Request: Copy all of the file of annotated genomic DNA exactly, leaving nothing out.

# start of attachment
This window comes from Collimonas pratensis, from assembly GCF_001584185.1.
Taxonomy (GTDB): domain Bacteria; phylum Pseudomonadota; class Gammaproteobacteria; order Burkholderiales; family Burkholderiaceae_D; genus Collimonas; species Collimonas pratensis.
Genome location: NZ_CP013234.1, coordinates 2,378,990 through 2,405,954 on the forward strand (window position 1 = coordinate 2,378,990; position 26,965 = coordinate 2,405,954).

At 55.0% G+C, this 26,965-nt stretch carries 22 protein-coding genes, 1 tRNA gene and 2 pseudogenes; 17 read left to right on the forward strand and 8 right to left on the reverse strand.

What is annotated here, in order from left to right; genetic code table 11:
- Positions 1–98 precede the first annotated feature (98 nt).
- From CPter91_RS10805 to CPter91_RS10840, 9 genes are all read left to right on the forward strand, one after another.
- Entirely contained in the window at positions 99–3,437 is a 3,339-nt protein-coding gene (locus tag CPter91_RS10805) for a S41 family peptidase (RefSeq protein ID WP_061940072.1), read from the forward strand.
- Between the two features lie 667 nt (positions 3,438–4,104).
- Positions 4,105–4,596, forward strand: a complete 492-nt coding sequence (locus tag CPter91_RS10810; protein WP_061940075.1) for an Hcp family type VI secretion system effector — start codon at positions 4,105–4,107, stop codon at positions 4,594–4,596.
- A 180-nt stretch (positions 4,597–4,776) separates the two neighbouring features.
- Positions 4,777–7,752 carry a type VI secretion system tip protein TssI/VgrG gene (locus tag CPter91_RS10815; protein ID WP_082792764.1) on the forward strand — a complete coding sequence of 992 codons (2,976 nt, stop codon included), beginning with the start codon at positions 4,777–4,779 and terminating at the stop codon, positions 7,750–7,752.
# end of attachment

This window comes from Collimonas pratensis, from assembly GCF_001584185.1.
Taxonomy (GTDB): domain Bacteria; phylum Pseudomonadota; class Gammaproteobacteria; order Burkholderiales; family Burkholderiaceae_D; genus Collimonas; species Collimonas pratensis.
Genome location: NZ_CP013234.1, coordinates 2,378,990 through 2,405,954 on the forward strand (window position 1 = coordinate 2,378,990; position 26,965 = coordinate 2,405,954).

At 55.0% G+C, this 26,965-nt stretch carries 22 protein-coding genes, 1 tRNA gene and 2 pseudogenes; 17 read left to right on the forward strand and 8 right to left on the reverse strand.

What is annotated here, in order from left to right; genetic code table 11:
- Positions 1–98 precede the first annotated feature (98 nt).
- From CPter91_RS10805 to CPter91_RS10840, 9 genes are all read left to right on the forward strand, one after another.
- Entirely contained in the window at positions 99–3,437 is a 3,339-nt protein-coding gene (locus tag CPter91_RS10805) for a S41 family peptidase (RefSeq protein ID WP_061940072.1), read from the forward strand.
- Between the two features lie 667 nt (positions 3,438–4,104).
- Positions 4,105–4,596, forward strand: a complete 492-nt coding sequence (locus tag CPter91_RS10810; protein WP_061940075.1) for an Hcp family type VI secretion system effector — start codon at positions 4,105–4,107, stop codon at positions 4,594–4,596.
- A 180-nt stretch (positions 4,597–4,776) separates the two neighbouring features.
- Positions 4,777–7,752 carry a type VI secretion system tip protein TssI/VgrG gene (locus tag CPter91_RS10815; protein ID WP_082792764.1) on the forward strand — a complete coding sequence of 992 codons (2,976 nt, stop codon included), beginning with the start codon at positions 4,777–4,779 and terminating at the stop codon, positions 7,750–7,752.